Out-of-Pocket Costs

What counts for my “out-of-pocket” costs and catastrophic coverage?

In the Medicare Prescription Drug Coverage, you and the plan you join share the cost of drugs. The money that you spend is called your out-of-pocket costs. That determines if and when the catastrophic coverage begins. In 2014, catastrophic coverage starts when you have paid $4,440, about $6455.00 in total drug costs.

Medicare divides drug costs into two different groups:

  1. Your “true” out-of-pocket costs – these are drug costs that count toward the start of your catastrophic coverage. In 2014, this includes the 50% discount amount the drug manufacturer pays for brand name drugs while you are in the coverage gap.
  2. All other drugs you bought that do not count toward your catastrophic coverage.

What counts as my “true” out-of-pocket costs?

  • Money that you paid for covered drugs. This includes your copays and drugs you paid for to meet your deductible. It also includes most of the amount (the 50% discount) that the drug manufacturer pays for brand name drugs while you are in the coverage gap.
  • Others can help you pay all or part of your costs:
    • Another person.
    • A registered charity.
    • A State Pharmacy Assistance Program.
    • Drug manufacturer Patient Assistance Program – check with each company's program to find out if costs will count towards your “true” out-of-pocket costs.
    • Drugs that Indian Health Services or AIDS Assistance Programs provide.

Costs that do not count toward your share of the costs and catastrophic coverage:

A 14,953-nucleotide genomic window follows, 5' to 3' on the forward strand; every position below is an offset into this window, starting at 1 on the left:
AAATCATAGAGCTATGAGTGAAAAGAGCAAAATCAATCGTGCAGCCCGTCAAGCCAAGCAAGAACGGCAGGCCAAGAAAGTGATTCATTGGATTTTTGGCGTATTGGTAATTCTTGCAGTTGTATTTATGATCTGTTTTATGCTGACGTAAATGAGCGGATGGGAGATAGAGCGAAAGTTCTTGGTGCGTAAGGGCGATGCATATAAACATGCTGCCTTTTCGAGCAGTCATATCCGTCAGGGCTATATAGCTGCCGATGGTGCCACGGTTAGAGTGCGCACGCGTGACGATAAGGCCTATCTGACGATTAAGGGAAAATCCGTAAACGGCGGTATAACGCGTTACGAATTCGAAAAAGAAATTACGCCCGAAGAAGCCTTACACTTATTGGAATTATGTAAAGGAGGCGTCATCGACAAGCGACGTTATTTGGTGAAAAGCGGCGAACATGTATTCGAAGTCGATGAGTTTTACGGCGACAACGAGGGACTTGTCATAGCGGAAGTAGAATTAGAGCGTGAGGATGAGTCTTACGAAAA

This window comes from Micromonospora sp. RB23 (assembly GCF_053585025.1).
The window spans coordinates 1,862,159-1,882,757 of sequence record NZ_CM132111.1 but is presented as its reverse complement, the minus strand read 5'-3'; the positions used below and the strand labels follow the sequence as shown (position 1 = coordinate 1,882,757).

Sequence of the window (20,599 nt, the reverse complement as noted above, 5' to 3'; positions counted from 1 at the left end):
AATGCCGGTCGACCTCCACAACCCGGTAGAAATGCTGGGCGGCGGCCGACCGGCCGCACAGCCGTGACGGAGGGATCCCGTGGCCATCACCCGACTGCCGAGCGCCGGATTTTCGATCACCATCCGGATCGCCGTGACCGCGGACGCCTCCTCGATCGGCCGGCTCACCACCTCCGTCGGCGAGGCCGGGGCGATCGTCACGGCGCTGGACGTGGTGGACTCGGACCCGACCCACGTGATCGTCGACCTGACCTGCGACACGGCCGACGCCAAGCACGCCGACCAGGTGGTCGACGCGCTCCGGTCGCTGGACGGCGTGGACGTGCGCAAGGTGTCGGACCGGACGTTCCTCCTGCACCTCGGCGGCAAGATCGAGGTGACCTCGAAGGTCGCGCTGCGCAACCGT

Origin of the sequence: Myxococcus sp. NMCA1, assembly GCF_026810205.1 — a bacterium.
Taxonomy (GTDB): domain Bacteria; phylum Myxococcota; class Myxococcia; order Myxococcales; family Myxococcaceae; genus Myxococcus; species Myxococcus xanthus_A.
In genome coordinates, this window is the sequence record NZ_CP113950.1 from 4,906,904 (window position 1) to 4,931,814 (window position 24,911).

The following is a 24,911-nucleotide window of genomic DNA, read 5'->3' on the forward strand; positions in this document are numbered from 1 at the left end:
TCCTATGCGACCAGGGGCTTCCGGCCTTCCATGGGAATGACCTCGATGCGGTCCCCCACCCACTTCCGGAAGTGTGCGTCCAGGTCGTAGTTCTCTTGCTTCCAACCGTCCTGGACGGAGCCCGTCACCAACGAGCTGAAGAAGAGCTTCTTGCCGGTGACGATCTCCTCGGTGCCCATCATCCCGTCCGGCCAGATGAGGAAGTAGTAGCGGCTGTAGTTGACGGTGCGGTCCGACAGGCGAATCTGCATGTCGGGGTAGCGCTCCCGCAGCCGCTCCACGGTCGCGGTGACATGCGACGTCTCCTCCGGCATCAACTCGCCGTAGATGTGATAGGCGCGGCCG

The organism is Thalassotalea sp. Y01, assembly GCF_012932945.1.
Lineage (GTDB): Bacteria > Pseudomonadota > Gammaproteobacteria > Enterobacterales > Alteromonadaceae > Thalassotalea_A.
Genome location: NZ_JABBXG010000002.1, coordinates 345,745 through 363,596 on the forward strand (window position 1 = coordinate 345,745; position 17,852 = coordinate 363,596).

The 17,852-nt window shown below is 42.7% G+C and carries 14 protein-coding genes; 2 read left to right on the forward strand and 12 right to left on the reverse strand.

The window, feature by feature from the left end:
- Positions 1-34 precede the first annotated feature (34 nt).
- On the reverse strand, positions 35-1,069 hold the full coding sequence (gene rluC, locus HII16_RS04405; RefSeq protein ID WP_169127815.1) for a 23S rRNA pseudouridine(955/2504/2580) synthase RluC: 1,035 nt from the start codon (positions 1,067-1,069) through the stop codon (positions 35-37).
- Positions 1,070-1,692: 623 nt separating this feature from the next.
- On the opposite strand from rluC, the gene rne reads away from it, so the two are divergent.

• The premium for your drug plans (Medicare Prescription Drug Plan or Medicare Advantage Prescription Drug plan).
  • Drugs you bought that are not on your plan’s drug list (formulary).  Note that if you and your doctor get your plan to approve a drug not on the plan’s drug list, then the costs for that drug do count toward your share of the costs and catastrophic coverage.
  • The discounts during the coverage gap that are paid by the plan, meaning the 21% discount on generics and the 2.5% discount on brand-name drugs.
  • Costs that third parties — such as employers and union insurance plans – paid for you.
  • Drugs you bought that Medicare does not cover (See Drugs Excluded by Law for list)
  • Drugs you bought from a pharmacy that was not in your plan’s network.
  • Over-the-counter drugs.

Your drug plan will keep track of your out-of-pocket drug costs. They will send you a report each month you buy drugs.

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